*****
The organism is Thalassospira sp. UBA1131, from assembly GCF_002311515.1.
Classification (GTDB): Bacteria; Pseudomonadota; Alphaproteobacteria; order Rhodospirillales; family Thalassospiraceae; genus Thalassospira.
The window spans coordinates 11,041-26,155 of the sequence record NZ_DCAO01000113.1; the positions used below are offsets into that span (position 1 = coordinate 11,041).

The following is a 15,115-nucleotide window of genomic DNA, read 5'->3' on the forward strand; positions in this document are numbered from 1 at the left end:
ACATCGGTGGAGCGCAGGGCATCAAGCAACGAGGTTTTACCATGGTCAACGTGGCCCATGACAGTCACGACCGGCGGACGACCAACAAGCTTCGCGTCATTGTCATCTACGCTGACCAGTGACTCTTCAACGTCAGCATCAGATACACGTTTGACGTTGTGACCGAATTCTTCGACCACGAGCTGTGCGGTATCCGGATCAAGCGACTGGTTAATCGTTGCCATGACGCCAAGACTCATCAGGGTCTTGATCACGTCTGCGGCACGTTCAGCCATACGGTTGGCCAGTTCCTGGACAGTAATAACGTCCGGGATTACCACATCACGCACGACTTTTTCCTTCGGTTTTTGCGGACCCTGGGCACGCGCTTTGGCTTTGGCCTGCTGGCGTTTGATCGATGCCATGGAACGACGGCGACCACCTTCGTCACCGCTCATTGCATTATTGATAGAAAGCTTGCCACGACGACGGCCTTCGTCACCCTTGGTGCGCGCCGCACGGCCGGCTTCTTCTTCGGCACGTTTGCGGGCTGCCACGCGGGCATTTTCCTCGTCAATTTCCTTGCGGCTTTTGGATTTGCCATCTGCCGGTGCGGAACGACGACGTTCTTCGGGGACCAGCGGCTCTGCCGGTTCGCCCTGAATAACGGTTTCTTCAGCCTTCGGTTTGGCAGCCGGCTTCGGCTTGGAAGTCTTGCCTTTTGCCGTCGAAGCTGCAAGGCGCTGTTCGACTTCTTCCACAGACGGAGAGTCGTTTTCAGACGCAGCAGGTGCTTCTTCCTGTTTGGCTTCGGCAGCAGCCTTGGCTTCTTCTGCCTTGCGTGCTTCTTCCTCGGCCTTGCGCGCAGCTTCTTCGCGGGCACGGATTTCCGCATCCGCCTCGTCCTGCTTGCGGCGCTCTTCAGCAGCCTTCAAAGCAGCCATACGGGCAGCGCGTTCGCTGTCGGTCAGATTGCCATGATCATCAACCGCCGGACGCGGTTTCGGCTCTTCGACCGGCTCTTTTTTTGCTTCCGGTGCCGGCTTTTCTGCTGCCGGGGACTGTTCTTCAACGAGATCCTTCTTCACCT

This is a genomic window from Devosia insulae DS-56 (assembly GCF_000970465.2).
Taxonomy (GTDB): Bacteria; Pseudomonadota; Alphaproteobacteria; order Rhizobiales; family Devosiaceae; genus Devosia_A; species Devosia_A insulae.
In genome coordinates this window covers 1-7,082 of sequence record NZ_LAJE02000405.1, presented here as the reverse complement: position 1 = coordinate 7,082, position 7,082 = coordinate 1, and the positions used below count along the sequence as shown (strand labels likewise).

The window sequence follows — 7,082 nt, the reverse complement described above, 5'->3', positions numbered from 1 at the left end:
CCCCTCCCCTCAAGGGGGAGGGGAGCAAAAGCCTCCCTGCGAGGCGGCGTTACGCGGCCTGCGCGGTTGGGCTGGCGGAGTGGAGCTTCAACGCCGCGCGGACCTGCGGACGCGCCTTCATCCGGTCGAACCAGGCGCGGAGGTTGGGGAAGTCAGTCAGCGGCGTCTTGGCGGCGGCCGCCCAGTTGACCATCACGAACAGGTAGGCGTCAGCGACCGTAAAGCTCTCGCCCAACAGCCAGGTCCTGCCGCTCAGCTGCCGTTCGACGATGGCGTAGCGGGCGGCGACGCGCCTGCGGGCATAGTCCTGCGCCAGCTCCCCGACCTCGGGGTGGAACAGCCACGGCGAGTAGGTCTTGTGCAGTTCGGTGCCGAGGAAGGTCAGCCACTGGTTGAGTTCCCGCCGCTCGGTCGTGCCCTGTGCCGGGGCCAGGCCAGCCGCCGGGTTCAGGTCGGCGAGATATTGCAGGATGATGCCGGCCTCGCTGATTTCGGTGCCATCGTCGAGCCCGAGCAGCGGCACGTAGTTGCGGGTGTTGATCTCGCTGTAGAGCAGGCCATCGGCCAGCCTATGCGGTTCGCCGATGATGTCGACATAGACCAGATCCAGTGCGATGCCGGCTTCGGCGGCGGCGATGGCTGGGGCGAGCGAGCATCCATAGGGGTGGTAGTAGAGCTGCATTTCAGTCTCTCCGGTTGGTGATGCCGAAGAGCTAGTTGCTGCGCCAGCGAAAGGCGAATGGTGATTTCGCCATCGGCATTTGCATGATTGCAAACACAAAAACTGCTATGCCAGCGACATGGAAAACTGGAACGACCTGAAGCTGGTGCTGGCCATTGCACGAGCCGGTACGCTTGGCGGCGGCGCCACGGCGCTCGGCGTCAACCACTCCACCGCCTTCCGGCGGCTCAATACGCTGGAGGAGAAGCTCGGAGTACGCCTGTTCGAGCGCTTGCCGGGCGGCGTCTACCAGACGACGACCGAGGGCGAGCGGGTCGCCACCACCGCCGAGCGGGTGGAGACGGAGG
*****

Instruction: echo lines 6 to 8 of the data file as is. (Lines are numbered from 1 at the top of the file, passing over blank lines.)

This is a genomic window from Devosia insulae DS-56 (assembly GCF_000970465.2).
Taxonomy (GTDB): Bacteria; Pseudomonadota; Alphaproteobacteria; order Rhizobiales; family Devosiaceae; genus Devosia_A; species Devosia_A insulae.
In genome coordinates this window covers 1-7,082 of sequence record NZ_LAJE02000405.1, presented here as the reverse complement: position 1 = coordinate 7,082, position 7,082 = coordinate 1, and the positions used below count along the sequence as shown (strand labels likewise).